Implanted Myoelectric Control for Restoration of Hand Function in Spinal Cord Injury

The safety and scientific validity of this study is the responsibility of the study sponsor and investigators. Listing a study does not mean it has been evaluated by the U.S. Federal Government. Read our disclaimer for details. Identifier: NCT00583804
Recruitment Status : Active, not recruiting
First Posted : December 31, 2007
Results First Posted : June 8, 2018
Last Update Posted : June 8, 2018
Case Western Reserve University
VA Office of Research and Development
FDA Office of Orphan Products Development
Information provided by (Responsible Party):
Kevin Kilgore, MetroHealth Medical Center

December 20, 2007
December 31, 2007
May 1, 2017
June 8, 2018
June 8, 2018
April 1989
January 2015   (Final data collection date for primary outcome measure)
  • Grasp-Release Test [ Time Frame: One Year ]
    Grasp and Release Test (GRT) - The Grasp and Release Test (GRT) [Wuolle, 1994; Smith et al., 1996; Carroll et al., 2000; Taylor et al., 2002; Mulcahey et al., 2004], developed at the Cleveland FES Center, has been utilized by multiple centers to show improvements in hand function after implantation of a neuroprosthesis and tendon transfers [Peckham, 2001]. This pick-and-place test requires the participant to unilaterally acquire, move, and release six objects varying in weight and size. The objects are: 1) a small peg, 2) a wooden cube, 3) a small juice can, 4) a videotape, 5) a paperweight (~1000g) and a simulated fork task (spring-loaded plunger). The number of objects that the participant can successfully manipulate are scored. Success in manipulating each object in the GRT is defined as the ability to pick up and place the object at least once within 30 seconds.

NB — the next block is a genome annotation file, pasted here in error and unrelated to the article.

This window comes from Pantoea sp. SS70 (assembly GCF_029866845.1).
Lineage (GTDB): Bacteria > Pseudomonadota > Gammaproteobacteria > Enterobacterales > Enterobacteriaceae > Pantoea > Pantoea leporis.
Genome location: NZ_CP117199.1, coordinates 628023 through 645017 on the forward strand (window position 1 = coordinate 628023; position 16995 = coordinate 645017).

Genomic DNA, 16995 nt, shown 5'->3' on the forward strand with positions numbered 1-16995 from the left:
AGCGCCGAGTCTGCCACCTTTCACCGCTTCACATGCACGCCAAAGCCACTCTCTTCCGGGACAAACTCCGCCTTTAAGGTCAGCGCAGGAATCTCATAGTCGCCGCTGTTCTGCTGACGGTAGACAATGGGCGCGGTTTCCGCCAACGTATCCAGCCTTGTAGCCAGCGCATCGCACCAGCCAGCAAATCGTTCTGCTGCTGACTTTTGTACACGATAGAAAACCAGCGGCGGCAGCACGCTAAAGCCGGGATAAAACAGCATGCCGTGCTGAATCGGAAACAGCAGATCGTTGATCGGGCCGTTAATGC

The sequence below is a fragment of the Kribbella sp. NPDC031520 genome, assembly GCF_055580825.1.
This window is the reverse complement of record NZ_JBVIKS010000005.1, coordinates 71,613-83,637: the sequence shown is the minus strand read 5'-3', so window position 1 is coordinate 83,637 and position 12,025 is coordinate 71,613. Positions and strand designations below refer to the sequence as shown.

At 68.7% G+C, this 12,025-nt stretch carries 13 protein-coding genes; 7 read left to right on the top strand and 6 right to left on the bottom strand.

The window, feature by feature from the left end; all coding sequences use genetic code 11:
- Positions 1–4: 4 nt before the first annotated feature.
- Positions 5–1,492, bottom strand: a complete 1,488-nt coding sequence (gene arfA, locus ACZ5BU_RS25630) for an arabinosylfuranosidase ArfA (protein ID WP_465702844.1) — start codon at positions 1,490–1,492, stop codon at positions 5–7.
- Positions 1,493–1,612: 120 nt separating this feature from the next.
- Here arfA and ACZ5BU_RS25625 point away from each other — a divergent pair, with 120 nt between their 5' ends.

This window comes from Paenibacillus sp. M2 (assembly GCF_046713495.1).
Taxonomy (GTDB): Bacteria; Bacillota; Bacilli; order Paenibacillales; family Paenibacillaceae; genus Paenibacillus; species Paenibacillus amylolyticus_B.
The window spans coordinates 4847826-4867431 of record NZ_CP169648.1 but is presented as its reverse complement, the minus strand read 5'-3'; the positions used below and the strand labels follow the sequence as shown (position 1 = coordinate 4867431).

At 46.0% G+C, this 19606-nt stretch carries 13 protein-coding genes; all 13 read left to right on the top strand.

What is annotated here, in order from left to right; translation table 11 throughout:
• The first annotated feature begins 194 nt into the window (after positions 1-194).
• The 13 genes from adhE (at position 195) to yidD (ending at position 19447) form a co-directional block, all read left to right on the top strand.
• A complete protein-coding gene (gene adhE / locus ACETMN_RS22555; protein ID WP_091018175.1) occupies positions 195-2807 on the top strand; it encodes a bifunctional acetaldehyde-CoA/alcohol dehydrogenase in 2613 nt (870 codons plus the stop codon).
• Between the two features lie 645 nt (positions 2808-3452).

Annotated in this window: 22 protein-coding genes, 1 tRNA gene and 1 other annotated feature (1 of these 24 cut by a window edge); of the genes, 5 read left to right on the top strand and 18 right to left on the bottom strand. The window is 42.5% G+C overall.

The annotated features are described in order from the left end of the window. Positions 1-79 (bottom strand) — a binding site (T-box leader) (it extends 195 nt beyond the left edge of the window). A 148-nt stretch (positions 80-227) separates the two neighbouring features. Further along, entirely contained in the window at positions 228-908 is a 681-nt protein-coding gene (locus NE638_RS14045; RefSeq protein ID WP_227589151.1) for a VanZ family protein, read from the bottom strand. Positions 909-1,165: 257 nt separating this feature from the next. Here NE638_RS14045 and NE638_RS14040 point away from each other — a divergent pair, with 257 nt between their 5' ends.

• Activities of Daily Living Test [ Time Frame: Three months ]
    Evaluation of independence and performance for at least six activities of daily living, including eating with a fork, drinking from a cup, etc.
  • Grasp-Release Test [ Time Frame: One Year ]
  • Activities of Daily Living Test [ Time Frame: Three months ]
Complete list of historical versions of study NCT00583804 on Archive Site
Adverse Events [ Time Frame: From date of implant until study completion or date of death from any cause. ]
Self-reported adverse events.
Adverse Events [ Time Frame: Subject lifetime ]
Not Provided
Not Provided
Implanted Myoelectric Control for Restoration of Hand Function in Spinal Cord Injury
Implanted Myoelectric Control for Restoration of Hand Function in Spinal Cord Injury
The purpose of this study is to evaluate the effectiveness of an implanted stimulator and sensor for providing hand and arm function for individuals with cervical level spinal cord injury.

The design of this study is to determine the efficacy of improving upper extremity function in tetraplegic subjects after receiving an implantable device for neuromuscular control. Evaluations will be made so as to document changes in performance of manipulative tasks when using the stimulation system.

Subjects who consent to participate in this project will have an implantable stimulator surgically placed in the upper extremity for control of the upper extremity. A series of tests will be performed before implantation, and repeated at intervals after implantation to assess changes in each subject's performance.

This study is a non-randomized feasibility study with concurrent (neuroprosthesis on and off) and longitudinal (pre- and post-implantation/training) self-controls.